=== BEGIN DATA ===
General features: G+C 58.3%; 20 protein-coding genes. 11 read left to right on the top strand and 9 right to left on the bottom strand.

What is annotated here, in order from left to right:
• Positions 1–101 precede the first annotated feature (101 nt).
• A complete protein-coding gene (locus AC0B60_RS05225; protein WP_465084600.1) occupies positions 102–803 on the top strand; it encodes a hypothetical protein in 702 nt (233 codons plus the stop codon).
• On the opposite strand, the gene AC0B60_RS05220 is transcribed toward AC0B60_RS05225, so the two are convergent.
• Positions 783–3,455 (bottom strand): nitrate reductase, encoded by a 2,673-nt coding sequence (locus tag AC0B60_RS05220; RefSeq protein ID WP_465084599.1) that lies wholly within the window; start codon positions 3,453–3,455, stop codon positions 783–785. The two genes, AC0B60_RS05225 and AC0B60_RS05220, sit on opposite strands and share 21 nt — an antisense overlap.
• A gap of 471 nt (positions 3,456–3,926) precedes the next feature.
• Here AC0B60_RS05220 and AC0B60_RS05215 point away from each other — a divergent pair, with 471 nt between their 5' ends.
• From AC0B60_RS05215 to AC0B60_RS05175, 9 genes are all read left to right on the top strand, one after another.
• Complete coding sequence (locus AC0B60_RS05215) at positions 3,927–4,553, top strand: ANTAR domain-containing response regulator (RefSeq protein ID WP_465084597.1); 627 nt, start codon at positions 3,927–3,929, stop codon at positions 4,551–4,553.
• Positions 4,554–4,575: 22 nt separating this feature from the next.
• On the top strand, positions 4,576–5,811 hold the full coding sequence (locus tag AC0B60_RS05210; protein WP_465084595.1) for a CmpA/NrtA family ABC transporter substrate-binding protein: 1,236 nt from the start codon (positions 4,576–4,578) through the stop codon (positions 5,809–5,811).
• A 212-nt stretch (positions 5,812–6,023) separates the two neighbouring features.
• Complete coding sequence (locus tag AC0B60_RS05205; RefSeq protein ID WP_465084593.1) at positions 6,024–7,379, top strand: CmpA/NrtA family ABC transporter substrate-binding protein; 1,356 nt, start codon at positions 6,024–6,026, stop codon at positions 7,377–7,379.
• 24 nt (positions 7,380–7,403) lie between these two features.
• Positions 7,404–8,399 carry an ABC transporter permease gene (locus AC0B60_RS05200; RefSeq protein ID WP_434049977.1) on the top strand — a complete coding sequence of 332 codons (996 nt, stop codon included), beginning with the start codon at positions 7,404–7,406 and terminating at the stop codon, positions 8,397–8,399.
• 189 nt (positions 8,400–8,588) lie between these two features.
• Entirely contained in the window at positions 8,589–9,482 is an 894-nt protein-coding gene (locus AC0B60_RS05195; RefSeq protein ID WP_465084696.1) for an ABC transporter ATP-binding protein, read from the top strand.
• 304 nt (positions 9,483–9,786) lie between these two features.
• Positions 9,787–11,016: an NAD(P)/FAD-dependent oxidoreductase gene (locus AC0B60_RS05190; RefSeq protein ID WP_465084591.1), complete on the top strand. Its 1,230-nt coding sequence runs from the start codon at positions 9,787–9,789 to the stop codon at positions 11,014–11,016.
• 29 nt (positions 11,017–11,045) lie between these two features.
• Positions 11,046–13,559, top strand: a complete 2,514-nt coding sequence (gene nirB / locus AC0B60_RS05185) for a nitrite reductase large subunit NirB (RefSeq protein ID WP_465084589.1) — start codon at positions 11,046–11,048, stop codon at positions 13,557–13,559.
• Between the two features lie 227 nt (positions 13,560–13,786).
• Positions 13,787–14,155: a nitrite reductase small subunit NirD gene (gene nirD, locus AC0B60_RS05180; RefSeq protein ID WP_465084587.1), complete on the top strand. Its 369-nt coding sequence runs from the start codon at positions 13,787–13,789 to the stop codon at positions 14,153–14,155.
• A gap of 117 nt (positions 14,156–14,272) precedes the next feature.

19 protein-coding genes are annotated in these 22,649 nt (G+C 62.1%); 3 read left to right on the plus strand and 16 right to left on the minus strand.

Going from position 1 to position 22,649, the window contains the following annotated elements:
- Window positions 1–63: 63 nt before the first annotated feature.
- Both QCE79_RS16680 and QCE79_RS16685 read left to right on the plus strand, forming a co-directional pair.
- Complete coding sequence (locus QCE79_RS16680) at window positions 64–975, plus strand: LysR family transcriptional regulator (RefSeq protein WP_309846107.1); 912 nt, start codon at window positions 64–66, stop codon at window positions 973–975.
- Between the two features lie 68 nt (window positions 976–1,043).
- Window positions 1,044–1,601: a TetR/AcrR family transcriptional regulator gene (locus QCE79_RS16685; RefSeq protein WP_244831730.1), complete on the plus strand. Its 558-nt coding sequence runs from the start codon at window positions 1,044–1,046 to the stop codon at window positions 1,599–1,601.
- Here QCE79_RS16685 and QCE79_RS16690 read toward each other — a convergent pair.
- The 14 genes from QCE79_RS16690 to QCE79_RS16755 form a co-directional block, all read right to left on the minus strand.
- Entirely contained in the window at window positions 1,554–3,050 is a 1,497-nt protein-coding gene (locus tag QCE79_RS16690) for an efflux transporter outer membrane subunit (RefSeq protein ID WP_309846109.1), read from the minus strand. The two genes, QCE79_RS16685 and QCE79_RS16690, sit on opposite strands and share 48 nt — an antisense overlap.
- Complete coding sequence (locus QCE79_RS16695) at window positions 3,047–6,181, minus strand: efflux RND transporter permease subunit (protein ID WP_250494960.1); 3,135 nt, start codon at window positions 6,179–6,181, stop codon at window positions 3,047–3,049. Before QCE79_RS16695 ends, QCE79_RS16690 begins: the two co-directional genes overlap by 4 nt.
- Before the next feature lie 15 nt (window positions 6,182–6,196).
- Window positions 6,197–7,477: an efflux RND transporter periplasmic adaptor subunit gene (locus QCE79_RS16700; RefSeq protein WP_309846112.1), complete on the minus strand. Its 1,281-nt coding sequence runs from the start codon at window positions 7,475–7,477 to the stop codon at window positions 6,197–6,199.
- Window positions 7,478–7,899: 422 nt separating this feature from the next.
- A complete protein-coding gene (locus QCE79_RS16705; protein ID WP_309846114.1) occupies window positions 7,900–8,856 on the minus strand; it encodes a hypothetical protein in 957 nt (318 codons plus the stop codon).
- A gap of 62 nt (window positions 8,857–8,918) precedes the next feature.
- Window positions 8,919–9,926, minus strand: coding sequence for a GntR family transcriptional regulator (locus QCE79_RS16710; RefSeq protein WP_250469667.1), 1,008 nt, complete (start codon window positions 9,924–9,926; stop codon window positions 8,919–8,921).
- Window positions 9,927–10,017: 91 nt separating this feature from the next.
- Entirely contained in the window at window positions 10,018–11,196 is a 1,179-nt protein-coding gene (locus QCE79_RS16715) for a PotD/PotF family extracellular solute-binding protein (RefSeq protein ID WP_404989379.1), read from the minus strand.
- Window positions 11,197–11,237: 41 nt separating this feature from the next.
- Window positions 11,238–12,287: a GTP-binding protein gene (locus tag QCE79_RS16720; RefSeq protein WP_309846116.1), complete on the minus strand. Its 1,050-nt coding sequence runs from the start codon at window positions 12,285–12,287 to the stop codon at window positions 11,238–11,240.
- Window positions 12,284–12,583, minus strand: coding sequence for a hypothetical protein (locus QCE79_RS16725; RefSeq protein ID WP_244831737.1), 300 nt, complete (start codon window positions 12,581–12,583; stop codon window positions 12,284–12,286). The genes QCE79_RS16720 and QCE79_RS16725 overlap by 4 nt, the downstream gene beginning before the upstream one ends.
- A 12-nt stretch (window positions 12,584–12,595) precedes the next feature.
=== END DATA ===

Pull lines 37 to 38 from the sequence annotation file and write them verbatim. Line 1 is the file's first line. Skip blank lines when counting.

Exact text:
- Before the next feature lie 15 nt (window positions 6,182–6,196).
- Window positions 6,197–7,477: an efflux RND transporter periplasmic adaptor subunit gene (locus QCE79_RS16700; RefSeq protein WP_309846112.1), complete on the minus strand. Its 1,281-nt coding sequence runs from the start codon at window positions 7,475–7,477 to the stop codon at window positions 6,197–6,199.